Steady progress in its business-analytics division, which is seeking to transition customers to recurring, internet-based subscriptions–known as the software-as-a-service model–from on-premise licensed programs, should give a lift to results, according to Joe Vafi, a managing director at Canaccord Genuity. Although the business is relatively mature, it is “very sticky with good margins,” he adds.
Even though Q4 revenue is expected to fall about 3% to $130 million, according to consensus data compiled by FactSet, the company is on track to report net income of $10.7 million after losing $90 million a year earlier. The last time it eked out a profit was the final quarter of 2020, when it earned $2.7 million.
On the adjusted basis used by Wall Street analysts, MicroStrategy is expected to earn 98.3 cents a share, Bloomberg data show.
As far as investors are concerned, the software business plays second fiddle to the company’s bitcoin strategy, which is essentially to buy and hold the senior cryptocurrency. Microstrategy sold some for the first time in December, a tax-reducing strategy that was outweighed by Q4 purchases. It liquidated 704 bitcoins on December 22 at an average price of $16,776 but bought back 810 for $16,845 each two days later, according to an SEC filing. It also revealed it had purchased 2,395 coins in November and December for $17,871 each.
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The tax sale–which is not subject to the wash rules that would deny a deduction for an immediate repurchase of securities–could have generated a short-term capital loss of $770,880, Brian T. Stoner, a certified public accountant in Los Angeles, calculated last year. That could be used to offset any capital gains in 2022 or 2023, he said.
After the announced Q4 transactions, MicroStrategy was left with 132,500 bitcoins, acquired for an average price of $30,397 on December 28 and now worth almost $3.2 billionWith the cryptocurrency trading near $24,000 today, all of the Q4 purchases have become profitable, and the company might be looking to book some of the December losses against acquisitions made in 2021, when it paid an average price of $49,229, Steven Chung, a Los Angeles tax lawyer said last year.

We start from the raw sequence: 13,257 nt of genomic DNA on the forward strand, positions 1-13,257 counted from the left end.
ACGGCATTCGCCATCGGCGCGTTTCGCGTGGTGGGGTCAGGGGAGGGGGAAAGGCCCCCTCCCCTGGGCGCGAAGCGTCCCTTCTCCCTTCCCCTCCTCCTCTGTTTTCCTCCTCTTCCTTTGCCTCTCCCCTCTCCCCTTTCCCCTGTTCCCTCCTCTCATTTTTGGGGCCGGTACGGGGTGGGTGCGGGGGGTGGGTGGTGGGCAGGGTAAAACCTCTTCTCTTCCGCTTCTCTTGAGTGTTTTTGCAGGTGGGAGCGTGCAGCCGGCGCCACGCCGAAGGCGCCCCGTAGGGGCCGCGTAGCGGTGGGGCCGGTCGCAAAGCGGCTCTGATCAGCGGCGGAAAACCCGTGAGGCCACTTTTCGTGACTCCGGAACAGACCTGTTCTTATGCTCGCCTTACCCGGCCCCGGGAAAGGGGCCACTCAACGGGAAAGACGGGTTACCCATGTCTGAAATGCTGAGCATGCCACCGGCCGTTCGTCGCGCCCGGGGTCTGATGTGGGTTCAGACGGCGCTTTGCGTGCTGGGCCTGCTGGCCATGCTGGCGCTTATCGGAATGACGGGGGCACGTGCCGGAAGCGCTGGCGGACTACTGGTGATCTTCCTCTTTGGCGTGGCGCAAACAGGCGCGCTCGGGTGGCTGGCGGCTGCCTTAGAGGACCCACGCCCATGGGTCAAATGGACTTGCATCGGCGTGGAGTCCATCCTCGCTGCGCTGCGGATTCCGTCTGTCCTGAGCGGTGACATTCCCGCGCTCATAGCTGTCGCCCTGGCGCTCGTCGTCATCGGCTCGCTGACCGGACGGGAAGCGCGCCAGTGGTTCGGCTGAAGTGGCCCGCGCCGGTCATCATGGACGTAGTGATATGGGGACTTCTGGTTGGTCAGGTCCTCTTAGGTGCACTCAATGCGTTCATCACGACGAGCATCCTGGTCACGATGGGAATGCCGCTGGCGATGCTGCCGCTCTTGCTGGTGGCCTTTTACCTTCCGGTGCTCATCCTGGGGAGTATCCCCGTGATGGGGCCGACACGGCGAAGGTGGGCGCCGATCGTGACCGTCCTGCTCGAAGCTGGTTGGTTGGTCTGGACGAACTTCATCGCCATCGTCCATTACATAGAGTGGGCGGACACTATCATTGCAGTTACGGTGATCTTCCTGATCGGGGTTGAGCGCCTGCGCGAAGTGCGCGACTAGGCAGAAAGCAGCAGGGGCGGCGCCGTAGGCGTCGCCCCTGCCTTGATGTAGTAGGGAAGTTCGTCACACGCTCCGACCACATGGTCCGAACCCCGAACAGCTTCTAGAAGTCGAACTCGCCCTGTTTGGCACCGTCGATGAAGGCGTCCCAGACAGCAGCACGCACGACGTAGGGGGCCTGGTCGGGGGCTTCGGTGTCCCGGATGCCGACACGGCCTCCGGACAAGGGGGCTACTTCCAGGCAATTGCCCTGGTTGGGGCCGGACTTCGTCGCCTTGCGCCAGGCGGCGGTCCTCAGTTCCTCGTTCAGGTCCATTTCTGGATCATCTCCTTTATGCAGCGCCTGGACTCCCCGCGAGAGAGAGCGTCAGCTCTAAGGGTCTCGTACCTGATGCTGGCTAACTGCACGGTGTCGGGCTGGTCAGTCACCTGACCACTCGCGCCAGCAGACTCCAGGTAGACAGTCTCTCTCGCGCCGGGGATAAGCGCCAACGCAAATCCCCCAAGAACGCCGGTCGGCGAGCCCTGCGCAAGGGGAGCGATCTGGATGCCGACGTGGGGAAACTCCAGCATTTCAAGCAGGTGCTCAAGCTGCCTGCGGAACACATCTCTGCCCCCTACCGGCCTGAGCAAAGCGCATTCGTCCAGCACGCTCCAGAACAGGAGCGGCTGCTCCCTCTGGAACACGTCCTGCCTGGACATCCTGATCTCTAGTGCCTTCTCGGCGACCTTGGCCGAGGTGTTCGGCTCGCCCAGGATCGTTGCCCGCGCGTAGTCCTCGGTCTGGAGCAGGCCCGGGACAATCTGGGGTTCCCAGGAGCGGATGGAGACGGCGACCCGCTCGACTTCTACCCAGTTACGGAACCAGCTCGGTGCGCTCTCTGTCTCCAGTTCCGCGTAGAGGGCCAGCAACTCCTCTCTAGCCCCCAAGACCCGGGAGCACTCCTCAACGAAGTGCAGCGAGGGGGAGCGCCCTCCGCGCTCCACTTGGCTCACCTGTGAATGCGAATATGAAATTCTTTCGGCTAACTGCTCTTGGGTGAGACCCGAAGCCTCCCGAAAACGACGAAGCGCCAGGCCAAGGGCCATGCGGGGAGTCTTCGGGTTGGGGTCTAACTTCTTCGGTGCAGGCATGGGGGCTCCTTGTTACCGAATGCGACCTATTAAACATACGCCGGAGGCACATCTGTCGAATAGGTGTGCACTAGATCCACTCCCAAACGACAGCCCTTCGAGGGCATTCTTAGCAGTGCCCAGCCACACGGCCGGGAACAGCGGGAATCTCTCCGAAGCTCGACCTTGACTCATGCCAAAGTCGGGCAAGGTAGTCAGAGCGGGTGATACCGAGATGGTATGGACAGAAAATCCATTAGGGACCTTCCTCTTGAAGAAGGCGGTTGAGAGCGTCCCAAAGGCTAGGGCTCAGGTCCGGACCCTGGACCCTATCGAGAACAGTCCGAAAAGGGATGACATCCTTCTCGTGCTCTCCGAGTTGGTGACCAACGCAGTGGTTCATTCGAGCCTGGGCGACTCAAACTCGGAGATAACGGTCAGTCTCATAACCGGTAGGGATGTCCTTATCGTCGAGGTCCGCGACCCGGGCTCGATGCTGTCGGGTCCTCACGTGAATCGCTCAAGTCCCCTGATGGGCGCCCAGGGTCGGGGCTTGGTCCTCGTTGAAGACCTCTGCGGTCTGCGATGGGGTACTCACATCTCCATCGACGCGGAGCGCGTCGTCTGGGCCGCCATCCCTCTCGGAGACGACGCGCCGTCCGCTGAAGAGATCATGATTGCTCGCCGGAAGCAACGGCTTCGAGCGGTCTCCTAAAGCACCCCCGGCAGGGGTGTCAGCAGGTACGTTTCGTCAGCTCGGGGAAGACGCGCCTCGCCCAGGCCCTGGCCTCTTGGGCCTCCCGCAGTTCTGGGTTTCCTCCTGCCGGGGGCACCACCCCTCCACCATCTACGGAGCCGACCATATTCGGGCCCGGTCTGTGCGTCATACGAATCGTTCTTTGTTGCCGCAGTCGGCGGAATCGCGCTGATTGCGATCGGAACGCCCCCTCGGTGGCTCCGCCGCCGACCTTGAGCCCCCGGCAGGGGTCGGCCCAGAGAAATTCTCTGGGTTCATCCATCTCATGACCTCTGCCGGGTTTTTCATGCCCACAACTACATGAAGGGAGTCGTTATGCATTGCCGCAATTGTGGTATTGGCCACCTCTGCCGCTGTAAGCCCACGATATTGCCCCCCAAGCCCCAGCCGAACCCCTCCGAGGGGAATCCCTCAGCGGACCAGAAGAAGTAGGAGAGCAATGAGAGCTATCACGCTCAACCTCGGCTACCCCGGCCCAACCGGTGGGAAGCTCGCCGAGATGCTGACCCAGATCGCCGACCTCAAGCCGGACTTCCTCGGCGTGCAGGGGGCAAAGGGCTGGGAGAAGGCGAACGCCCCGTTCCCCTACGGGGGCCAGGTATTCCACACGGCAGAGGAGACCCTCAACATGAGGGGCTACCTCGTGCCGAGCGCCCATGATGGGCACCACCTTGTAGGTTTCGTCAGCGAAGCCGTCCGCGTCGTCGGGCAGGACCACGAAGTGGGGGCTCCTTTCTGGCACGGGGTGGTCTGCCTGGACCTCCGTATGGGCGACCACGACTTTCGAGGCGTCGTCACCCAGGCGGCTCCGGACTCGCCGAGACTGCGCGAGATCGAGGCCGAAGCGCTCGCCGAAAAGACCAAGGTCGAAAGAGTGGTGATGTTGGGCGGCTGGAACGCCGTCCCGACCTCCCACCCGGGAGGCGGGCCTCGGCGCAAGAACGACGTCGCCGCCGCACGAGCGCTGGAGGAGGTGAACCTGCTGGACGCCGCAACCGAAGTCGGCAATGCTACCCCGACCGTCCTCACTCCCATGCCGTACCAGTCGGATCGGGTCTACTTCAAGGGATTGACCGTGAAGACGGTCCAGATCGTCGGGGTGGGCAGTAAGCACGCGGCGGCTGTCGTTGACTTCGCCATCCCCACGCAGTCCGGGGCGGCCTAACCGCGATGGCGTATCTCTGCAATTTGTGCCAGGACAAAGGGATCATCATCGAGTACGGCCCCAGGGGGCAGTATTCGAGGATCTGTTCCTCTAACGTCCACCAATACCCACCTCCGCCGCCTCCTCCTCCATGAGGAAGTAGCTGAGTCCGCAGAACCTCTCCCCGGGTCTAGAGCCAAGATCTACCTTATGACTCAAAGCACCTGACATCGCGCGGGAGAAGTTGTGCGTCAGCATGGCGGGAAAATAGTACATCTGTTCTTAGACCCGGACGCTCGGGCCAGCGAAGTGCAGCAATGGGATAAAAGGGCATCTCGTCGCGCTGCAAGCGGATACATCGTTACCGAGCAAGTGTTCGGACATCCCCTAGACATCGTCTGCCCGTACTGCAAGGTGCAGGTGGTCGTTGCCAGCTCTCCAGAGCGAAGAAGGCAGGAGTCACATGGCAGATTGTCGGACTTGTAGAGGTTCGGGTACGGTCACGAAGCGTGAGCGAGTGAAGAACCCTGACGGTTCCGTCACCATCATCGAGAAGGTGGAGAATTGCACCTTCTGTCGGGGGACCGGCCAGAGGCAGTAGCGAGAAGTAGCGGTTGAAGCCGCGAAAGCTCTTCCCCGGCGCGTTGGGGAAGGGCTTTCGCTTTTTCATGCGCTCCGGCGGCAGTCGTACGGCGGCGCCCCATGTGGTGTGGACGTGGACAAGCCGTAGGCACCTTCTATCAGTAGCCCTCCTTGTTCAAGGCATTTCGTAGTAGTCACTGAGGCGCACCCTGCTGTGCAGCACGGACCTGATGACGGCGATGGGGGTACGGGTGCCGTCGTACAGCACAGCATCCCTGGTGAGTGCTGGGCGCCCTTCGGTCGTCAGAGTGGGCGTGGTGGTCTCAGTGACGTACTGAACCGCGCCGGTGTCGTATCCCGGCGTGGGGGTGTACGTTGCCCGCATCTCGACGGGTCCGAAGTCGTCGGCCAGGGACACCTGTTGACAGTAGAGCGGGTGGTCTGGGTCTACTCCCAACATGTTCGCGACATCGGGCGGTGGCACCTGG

Given the steady nature of its business, MicroStrategy shares tend to trade in line with bitcoin. The stock was above $500 a share late in March, then cratered with the crypto sell-off, closing out the year at $141.57. It has since recovered to $291 as bitcoin rose from below $16,000 to its current price.
Not only does MicroStrategy trade with bitcoin, its holdings command a premium, according to Canaccord Genuity. Traditionally, the firm says, that reflects the stock’s value as a proxy for bitcoin without the bother of establishing a crypto wallet and the security risks that exists for cryptocurrencies, draws for individual investors, but it thinks that institutions are also using the shares for strategies that are more sophisticated than just buy-and-hold.
Canaccord noted that a buyer called Group One Trading filed notice with the SEC that it had acquired a 13.5% stake in MicroStrategy common shares. That is not necessarily direct equity holdings, it could have been achieved via derivatives, but it figures that relatively heavy open interest in options on the stock is a sign that institutional investors are using the company as a proxy for bitcoin in trading tactics.